What We Treat
Substance Use Disorders occur when there is recurrent use of “something”:
- Resulting in a negative outcome
- In situations which are physically hazardous
- Create legal problems
- Result in persistent and/or recurrent social or interpersonal problems
Substances come in many forms that are often illegal. However some can be legal, but misused in different ways.
Substance use disorder is diagnosed when there has been negative consequences for the individual, however they continue use of the substance. The negative consequence can take many forms such as losing friends or family members, loss of a job, legal consequences, or even physical consequences. The substance is often taken in larger amounts over a longer period of time in order to achieve the same desired effect. This is known as Tolerance. There is often a large amount of time spent in activities related to the substance as well. Use often occurs because individuals do not have the skills or know how to properly deal with their issues. While addiction is often related to substances, it can be diagnosed in other areas of one’s life as well.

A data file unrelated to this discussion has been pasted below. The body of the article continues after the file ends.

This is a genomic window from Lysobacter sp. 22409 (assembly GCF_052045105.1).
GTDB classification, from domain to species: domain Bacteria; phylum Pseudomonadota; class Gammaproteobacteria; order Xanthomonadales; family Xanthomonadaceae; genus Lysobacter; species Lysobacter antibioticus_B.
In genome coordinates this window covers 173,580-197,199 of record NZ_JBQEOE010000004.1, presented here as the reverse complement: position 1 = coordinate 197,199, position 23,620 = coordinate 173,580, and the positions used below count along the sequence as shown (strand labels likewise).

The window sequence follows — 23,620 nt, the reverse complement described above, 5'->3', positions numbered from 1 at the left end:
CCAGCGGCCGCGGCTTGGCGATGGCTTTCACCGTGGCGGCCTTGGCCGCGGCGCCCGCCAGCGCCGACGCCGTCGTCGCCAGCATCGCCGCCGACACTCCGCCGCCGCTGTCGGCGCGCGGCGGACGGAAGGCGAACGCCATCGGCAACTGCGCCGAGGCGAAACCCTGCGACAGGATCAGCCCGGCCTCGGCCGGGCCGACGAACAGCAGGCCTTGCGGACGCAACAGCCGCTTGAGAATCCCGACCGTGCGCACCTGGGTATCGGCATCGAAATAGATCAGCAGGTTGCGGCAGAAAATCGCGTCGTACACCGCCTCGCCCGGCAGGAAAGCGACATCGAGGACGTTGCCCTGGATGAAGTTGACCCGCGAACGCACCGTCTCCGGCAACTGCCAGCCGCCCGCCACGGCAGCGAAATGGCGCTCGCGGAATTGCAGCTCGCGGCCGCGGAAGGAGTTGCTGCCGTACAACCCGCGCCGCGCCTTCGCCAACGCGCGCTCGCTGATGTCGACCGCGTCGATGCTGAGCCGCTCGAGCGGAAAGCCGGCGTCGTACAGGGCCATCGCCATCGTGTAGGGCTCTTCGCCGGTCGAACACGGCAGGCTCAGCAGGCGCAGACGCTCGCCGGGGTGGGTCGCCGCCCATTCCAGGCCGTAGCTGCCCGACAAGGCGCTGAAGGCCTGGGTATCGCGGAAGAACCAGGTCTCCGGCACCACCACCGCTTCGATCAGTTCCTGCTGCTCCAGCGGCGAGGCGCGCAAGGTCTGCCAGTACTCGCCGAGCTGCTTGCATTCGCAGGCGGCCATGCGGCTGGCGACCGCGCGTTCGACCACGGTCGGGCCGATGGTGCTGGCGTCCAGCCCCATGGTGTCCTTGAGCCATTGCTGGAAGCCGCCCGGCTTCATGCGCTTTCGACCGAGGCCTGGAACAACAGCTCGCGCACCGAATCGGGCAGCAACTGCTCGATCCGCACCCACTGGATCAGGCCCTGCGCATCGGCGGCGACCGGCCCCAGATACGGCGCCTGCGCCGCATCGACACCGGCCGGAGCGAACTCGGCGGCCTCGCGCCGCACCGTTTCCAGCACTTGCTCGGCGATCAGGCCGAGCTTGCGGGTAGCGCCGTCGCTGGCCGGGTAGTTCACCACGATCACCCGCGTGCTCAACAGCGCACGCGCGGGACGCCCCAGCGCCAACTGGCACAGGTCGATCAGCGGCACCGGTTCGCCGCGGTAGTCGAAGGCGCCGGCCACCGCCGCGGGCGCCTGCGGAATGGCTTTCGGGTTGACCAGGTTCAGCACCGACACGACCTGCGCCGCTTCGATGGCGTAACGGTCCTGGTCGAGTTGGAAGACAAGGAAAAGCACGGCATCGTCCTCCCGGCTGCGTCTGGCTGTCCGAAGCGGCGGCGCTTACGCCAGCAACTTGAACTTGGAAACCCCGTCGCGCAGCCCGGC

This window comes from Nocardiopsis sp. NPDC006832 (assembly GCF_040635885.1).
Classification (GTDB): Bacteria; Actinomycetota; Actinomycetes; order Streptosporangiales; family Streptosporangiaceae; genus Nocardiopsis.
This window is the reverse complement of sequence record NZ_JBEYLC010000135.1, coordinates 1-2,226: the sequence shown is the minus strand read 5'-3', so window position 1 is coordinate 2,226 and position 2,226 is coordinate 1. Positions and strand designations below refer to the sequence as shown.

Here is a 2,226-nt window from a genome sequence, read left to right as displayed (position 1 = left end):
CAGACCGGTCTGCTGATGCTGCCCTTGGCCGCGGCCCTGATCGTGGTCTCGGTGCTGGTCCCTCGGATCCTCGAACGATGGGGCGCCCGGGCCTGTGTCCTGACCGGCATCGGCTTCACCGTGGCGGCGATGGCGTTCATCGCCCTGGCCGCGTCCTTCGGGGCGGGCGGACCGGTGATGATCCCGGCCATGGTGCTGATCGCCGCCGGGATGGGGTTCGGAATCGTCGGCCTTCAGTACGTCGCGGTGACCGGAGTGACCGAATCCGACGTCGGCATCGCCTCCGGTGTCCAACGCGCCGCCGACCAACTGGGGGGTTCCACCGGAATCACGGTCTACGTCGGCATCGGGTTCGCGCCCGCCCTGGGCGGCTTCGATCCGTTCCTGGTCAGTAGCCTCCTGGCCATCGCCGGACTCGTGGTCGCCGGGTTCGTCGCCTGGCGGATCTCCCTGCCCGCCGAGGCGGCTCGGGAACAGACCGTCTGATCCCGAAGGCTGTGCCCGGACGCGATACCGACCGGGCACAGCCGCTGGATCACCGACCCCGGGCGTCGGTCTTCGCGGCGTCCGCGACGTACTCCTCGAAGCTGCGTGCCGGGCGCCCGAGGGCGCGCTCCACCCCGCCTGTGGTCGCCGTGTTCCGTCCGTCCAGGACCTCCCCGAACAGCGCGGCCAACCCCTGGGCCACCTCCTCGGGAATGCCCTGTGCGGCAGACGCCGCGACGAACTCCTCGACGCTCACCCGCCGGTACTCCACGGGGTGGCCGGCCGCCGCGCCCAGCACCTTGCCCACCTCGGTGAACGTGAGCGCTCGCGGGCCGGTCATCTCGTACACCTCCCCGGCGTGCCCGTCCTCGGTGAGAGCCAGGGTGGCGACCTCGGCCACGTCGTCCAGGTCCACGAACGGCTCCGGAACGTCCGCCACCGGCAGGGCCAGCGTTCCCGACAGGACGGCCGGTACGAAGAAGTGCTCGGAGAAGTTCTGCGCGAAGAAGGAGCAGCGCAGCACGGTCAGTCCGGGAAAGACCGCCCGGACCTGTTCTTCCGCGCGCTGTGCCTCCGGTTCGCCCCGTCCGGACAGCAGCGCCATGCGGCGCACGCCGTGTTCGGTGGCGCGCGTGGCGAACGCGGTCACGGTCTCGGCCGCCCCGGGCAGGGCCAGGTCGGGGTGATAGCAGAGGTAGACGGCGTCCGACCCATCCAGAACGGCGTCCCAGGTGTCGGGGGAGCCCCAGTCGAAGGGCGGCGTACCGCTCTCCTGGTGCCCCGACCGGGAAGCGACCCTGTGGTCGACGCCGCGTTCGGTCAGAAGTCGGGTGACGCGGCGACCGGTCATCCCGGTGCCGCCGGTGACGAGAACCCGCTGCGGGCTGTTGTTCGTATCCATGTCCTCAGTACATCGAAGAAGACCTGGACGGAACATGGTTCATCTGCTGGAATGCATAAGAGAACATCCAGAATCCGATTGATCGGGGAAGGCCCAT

Abuse can also manifest itself through dependency or co- dependency. This is an emotional and behavioral condition that affects an individual's ability to have a healthy, mutually satisfying relationship. It is also known as “relationship addiction” because people with codependency often form or maintain relationships that are one-sided, emotionally destructive and/or abusive.
Additional forms of addiction can include, gambling, sexual, internet, shopping, gaming, and the list can go on.
In any case, addiction, a condition that results when a person engages in an activity or substance that can be pleasurable but the continuation of which becomes compulsive and interferes with ordinary responsibilities and concerns can be the result. People who have developed an addiction may not be aware that their behavior is out of control and causing problems for themselves and others.
If you are experiencing